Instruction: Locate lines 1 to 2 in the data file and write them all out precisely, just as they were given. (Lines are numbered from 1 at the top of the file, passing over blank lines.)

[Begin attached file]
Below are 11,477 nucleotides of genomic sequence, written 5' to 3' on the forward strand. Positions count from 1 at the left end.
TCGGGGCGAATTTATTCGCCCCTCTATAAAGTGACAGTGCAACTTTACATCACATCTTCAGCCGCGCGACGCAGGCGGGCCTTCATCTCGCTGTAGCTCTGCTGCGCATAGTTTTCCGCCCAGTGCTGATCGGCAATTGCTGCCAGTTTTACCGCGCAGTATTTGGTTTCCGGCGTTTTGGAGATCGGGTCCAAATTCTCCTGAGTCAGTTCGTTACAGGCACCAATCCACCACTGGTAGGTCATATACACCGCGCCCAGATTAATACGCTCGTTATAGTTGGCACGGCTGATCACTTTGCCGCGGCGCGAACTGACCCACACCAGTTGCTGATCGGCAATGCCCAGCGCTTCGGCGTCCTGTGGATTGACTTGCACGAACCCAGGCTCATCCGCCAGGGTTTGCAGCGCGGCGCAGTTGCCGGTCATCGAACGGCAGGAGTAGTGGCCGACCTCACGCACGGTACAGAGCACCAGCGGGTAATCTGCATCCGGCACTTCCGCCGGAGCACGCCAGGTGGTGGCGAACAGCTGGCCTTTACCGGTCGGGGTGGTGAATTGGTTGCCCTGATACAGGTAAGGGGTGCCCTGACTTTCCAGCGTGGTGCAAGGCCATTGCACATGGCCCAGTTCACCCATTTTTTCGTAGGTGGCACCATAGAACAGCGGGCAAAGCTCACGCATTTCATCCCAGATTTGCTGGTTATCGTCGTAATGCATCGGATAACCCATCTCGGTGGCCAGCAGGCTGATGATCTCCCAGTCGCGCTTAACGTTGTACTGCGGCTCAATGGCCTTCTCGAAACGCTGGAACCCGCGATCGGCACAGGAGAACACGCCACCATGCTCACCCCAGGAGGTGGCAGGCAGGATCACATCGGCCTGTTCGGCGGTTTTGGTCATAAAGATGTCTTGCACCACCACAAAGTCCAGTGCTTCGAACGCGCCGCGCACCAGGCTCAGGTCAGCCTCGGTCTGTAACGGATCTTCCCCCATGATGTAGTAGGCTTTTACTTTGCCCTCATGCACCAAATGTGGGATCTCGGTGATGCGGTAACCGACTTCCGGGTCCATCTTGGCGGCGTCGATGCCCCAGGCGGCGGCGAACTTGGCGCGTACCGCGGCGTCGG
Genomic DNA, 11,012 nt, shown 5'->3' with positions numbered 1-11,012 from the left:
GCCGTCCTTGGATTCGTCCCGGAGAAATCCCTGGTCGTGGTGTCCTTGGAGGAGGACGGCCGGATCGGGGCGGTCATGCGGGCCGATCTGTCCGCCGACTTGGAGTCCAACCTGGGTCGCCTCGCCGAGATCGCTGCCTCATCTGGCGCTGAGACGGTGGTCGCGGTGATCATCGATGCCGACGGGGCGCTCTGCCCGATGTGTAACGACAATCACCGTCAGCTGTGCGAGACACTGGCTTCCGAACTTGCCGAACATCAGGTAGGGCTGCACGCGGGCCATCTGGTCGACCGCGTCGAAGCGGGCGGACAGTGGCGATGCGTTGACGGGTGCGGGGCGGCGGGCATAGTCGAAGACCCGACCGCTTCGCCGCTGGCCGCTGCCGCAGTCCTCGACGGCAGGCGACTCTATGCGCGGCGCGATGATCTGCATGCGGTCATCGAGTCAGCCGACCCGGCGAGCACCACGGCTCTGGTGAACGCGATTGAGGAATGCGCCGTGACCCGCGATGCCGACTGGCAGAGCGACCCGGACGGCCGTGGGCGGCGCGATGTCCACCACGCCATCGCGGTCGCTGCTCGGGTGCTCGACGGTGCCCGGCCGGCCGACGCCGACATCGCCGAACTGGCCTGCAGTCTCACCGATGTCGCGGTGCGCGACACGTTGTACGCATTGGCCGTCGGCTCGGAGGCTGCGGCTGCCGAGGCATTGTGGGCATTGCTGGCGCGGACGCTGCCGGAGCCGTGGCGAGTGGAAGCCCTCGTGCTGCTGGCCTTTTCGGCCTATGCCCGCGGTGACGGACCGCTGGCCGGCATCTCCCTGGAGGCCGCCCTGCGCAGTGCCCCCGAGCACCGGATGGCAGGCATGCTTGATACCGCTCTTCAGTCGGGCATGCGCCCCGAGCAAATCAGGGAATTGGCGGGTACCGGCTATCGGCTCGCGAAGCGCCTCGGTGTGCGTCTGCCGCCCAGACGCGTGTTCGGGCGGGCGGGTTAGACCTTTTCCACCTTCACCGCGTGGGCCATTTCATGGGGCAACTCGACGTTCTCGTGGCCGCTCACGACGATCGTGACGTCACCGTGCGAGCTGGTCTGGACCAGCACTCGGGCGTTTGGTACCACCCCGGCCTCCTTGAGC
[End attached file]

Below are 11,477 nucleotides of genomic sequence, written 5' to 3' on the forward strand. Positions count from 1 at the left end.
TCGGGGCGAATTTATTCGCCCCTCTATAAAGTGACAGTGCAACTTTACATCACATCTTCAGCCGCGCGACGCAGGCGGGCCTTCATCTCGCTGTAGCTCTGCTGCGCATAGTTTTCCGCCCAGTGCTGATCGGCAATTGCTGCCAGTTTTACCGCGCAGTATTTGGTTTCCGGCGTTTTGGAGATCGGGTCCAAATTCTCCTGAGTCAGTTCGTTACAGGCACCAATCCACCACTGGTAGGTCATATACACCGCGCCCAGATTAATACGCTCGTTATAGTTGGCACGGCTGATCACTTTGCCGCGGCGCGAACTGACCCACACCAGTTGCTGATCGGCAATGCCCAGCGCTTCGGCGTCCTGTGGATTGACTTGCACGAACCCAGGCTCATCCGCCAGGGTTTGCAGCGCGGCGCAGTTGCCGGTCATCGAACGGCAGGAGTAGTGGCCGACCTCACGCACGGTACAGAGCACCAGCGGGTAATCTGCATCCGGCACTTCCGCCGGAGCACGCCAGGTGGTGGCGAACAGCTGGCCTTTACCGGTCGGGGTGGTGAATTGGTTGCCCTGATACAGGTAAGGGGTGCCCTGACTTTCCAGCGTGGTGCAAGGCCATTGCACATGGCCCAGTTCACCCATTTTTTCGTAGGTGGCACCATAGAACAGCGGGCAAAGCTCACGCATTTCATCCCAGATTTGCTGGTTATCGTCGTAATGCATCGGATAACCCATCTCGGTGGCCAGCAGGCTGATGATCTCCCAGTCGCGCTTAACGTTGTACTGCGGCTCAATGGCCTTCTCGAAACGCTGGAACCCGCGATCGGCACAGGAGAACACGCCACCATGCTCACCCCAGGAGGTGGCAGGCAGGATCACATCGGCCTGTTCGGCGGTTTTGGTCATAAAGATGTCTTGCACCACCACAAAGTCCAGTGCTTCGAACGCGCCGCGCACCAGGCTCAGGTCAGCCTCGGTCTGTAACGGATCTTCCCCCATGATGTAGTAGGCTTTTACTTTGCCCTCATGCACCAAATGTGGGATCTCGGTGATGCGGTAACCGACTTCCGGGTCCATCTTGGCGGCGTCGATGCCCCAGGCGGCGGCGAACTTGGCGCGTACCGCGGCGTCGG